www.digitalmars.com         C & C++   DMDScript  

digitalmars.D.bugs - Universal character names not supported

reply Sean Kelly <sean f4.ca> writes:
C:\code\d>type test.d
void \u00A0() {}
void main() {}

C:\code\d>dmd test
test.d(1): no identifier for declarator void
test.d(1): semicolon expected, not '&#9516;'
test.d(1): Declaration expected, not '&#9516;'
Oct 21 2005
next sibling parent reply =?UTF-8?B?VGhvbWFzIEvDvGhuZQ==?= <thomas-dloop kuehne.cn> writes:
-----BEGIN PGP SIGNED MESSAGE-----
Hash: SHA1

Sean Kelly schrieb:
 C:\code\d>type test.d
 void \u00A0() {}
 void main() {}
 
 C:\code\d>dmd test
 test.d(1): no identifier for declarator void
 test.d(1): semicolon expected, not '&#9516;á'
 test.d(1): Declaration expected, not '&#9516;á'

What OS do you use? Could you please zip the file and send it to me? (the compression should ensure that no "magic" encoding conversion are triggered) Thomas -----BEGIN PGP SIGNATURE----- iD8DBQFDWfk73w+/yD4P9tIRAh7pAJ40f/pL2oBCO3zZ+ywZnJDNqzndgwCeI3YQ qQld3fiRigSbsDpy/wnNUgQ= =kQSd -----END PGP SIGNATURE-----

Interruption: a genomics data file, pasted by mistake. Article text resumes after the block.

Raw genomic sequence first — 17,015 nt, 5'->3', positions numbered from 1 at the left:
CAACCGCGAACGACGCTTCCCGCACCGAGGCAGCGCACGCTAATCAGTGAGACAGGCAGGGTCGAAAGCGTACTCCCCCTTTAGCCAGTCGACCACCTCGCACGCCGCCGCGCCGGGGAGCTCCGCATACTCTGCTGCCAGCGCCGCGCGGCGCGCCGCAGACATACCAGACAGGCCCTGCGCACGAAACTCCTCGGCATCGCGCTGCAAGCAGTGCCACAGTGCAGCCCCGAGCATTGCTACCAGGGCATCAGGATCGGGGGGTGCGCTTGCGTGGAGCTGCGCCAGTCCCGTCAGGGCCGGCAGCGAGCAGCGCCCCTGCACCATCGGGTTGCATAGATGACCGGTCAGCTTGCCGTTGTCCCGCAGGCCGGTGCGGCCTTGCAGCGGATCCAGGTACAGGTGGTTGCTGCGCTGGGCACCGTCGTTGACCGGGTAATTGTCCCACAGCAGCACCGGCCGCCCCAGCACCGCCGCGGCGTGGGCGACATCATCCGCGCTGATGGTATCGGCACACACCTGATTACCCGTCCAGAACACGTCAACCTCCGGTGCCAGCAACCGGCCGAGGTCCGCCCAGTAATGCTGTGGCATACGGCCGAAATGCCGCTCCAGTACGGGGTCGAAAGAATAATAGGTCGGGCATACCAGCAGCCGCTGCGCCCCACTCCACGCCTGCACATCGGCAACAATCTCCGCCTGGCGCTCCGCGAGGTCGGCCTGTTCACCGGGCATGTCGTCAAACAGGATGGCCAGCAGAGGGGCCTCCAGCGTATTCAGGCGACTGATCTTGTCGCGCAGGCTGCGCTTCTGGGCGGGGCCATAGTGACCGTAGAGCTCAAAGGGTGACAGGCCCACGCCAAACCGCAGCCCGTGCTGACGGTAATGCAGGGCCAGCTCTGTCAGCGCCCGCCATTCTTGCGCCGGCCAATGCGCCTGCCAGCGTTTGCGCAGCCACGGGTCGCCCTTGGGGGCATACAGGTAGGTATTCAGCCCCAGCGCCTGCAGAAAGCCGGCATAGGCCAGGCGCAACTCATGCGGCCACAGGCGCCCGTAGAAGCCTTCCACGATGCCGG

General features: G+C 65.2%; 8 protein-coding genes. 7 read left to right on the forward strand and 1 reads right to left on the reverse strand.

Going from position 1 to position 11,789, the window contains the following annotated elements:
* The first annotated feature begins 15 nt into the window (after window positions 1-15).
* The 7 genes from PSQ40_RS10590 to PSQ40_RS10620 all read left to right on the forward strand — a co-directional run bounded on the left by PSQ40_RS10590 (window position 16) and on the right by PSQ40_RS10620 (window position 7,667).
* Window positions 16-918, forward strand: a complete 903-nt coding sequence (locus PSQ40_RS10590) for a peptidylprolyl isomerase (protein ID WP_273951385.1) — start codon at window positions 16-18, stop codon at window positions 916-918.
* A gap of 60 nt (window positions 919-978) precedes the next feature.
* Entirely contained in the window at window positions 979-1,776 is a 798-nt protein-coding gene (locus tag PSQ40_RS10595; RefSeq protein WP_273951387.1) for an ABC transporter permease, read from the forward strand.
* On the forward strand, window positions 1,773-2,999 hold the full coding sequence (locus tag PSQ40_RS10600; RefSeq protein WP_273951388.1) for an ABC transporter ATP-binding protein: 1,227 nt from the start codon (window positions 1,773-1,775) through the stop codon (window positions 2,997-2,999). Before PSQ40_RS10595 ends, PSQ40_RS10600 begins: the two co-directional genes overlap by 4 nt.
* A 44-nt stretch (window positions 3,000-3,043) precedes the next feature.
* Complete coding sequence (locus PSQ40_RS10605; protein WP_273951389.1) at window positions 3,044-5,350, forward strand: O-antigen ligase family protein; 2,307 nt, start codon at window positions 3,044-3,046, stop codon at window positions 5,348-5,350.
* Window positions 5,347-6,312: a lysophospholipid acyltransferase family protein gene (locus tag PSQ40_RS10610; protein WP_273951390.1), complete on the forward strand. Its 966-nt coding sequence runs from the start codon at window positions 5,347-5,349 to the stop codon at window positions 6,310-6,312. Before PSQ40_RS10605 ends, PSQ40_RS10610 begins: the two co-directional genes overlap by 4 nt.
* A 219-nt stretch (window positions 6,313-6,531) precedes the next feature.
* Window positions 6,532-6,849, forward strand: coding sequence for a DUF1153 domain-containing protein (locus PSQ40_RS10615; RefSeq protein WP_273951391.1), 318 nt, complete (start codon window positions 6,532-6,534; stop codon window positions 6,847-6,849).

Oct 22 2005
parent reply Sean Kelly <sean f4.ca> writes:
In article <djct8n$uka$1 digitaldaemon.com>, =?UTF-8?B?VGhvbWFzIEvDvGhuZQ==?=
says...
What OS do you use?

WinXP. I created the file with UltraEdit, so a UTF-8 BOM may exist in the file as well.
Could you please zip the file and send it to me?

Done. I've also put it online here: http://home.f4.ca/sean/d/ucn.zip Sean
Oct 22 2005
parent Thomas Kuehne <thomas-dloop kuehne.cn> writes:
Sean Kelly schrieb am 2005-10-22:
 In article <djct8n$uka$1 digitaldaemon.com>, =?UTF-8?B?VGhvbWFzIEvDvGhuZQ==?=
 says...
What OS do you use?

WinXP. I created the file with UltraEdit, so a UTF-8 BOM may exist in the file as well.
Could you please zip the file and send it to me?

Done. I've also put it online here: http://home.f4.ca/sean/d/ucn.zip

That is no Unicode problem. The file containts the *character* sequence "\00A0", whereas it should contain the *byte* sequence "00A0" (assuming UTF-16 BE) or other *byte* sequences for UTF-8, UTF-16 LE, UTF-32 BE and UTF-32 LE. For a source sample that uses non-ASCI identifiers try: http://dstress.kuehne.cn/run/unicode_03.d Thomas